To recap, there is a term of confidentiality implied into every contract of employment. This means that an employee is under an obligation not to disclose their employer’s confidential information to an unauthorized third party. Despite this duty being implied, it is often wise to bring home to an employee the existence of the obligation by including it as an express term which also defines the information that the employer classes as confidential. Express clauses strengthen the ability of an employer to discipline employees for disclosing confidential information or to seek injunctive relief from the court. This can be complemented by a confidentiality policy in the employee handbook.
When an employee moves job, they are generally free to use the skill, training and knowledge that they have acquired during their employment. This does not extend though to information that can be classed as “trade secrets”. The challenge is how to determine what this includes. One way is to ask the question ‘if this information were to be disclosed to a competitor, would it cause significant harm to the employer’s business?’ Ultimately, each case will turn on its own facts. Trade secrets can include secret manufacturing processes, designs or special methods of construction, customer lists, marketing plans and confidential price lists. In determining whether the criteria are met, a court will consider the nature of the employee’s employment, the nature of the information, whether its confidential nature was impressed on the employee and whether the information can be easily isolated from other information which the employee is free to use or disclose.
So how can a prudent employer best achieve this?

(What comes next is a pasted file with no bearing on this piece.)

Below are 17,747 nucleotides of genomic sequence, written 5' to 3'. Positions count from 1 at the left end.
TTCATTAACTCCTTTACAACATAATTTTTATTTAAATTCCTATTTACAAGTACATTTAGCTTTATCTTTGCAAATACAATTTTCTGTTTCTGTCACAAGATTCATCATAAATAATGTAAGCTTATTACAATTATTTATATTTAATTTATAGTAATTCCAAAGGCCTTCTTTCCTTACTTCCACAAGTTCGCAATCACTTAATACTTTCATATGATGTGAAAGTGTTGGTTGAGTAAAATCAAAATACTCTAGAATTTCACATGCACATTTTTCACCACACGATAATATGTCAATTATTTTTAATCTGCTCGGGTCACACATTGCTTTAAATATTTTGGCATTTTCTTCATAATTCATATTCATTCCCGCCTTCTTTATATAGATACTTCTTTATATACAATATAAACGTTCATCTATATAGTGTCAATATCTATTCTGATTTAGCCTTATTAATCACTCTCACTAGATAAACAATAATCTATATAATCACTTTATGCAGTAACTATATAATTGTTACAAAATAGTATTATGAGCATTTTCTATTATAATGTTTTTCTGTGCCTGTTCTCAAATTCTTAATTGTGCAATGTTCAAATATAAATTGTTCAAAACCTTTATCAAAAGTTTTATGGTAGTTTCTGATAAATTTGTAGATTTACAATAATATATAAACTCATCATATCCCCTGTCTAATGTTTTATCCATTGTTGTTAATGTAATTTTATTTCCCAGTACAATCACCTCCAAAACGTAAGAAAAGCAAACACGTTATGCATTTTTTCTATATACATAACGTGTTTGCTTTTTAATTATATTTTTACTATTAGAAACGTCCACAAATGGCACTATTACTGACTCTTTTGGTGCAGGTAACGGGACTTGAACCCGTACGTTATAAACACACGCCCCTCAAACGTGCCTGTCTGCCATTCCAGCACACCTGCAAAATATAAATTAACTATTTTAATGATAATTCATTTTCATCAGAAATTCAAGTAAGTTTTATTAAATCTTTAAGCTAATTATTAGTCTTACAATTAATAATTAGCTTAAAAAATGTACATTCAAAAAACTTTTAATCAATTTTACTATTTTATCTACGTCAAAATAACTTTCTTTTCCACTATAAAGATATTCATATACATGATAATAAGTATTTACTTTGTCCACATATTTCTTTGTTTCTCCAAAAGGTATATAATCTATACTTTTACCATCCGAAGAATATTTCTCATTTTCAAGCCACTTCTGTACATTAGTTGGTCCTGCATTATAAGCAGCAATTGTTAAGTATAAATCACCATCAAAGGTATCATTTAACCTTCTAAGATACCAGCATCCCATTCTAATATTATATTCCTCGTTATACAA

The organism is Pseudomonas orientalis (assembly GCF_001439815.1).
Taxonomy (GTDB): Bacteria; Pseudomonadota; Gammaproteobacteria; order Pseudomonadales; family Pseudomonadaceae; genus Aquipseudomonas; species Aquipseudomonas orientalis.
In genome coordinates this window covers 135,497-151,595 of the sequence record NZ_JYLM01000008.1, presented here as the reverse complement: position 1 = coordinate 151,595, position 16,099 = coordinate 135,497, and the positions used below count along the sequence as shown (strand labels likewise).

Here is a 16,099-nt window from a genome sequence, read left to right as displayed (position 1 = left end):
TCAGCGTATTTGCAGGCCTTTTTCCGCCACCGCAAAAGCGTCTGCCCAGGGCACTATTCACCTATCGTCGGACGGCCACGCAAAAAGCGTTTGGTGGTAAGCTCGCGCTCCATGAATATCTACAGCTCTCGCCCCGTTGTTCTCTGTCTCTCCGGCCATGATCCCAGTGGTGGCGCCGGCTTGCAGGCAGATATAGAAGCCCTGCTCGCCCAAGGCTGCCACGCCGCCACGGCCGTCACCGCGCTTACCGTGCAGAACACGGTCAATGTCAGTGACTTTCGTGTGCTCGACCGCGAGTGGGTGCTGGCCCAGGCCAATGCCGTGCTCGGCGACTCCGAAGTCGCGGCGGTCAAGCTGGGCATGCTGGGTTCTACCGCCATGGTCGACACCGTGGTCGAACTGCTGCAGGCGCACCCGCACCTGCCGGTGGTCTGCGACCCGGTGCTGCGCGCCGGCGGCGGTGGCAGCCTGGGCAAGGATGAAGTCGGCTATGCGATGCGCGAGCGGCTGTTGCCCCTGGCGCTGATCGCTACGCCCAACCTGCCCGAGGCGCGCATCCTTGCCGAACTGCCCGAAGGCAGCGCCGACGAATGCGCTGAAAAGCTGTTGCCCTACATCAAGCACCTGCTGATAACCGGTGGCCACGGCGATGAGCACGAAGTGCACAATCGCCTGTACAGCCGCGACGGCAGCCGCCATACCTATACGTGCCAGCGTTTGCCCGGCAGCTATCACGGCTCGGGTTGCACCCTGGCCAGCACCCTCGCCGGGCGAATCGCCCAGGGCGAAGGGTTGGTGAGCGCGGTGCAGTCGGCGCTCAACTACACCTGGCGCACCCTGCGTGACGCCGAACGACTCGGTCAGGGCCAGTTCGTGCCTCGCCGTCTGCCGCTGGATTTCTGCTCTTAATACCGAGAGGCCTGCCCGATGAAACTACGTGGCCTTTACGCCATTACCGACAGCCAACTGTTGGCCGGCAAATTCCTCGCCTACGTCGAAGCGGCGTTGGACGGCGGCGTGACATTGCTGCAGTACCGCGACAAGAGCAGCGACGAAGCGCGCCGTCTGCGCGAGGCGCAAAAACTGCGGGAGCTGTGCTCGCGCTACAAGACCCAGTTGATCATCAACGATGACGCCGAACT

The confidentiality clause should define trade secrets as tightly as possible within the specific context of the business. This requires careful thought as there is a tightrope between being too blandly generic and being over prescriptive.
The employee should acknowledge that these matters do amount to trade secrets.
The nature of trade secrets in a business may change over time, as may the employee’s role, and so the wording of the clause should be kept under review, especially when an employee is promoted or starts a new role internally.
The employment contract should ensure that there is a clause requiring an employee to return confidential information (in whatever form) when employment terminates.
There should also be a clause requiring an employee to sign a statement confirming that they have fulfilled this obligation.
If the employer is still concerned about a departing employee working with a competitor, a letter can be sent to the new employer outlining the former employee’s express legal obligations. This letter will often have a ‘chilling effect’ on a new employer who wants to actively or implicitly induce a new employee into disclosing confidential information.
Another way to reduce the risk of disclosure to a competitor is to include appropriate restrictive covenants in the contract of employment.
This note is intended as a high level overview of this topic. Legal advice should always be sought on a case by case basis.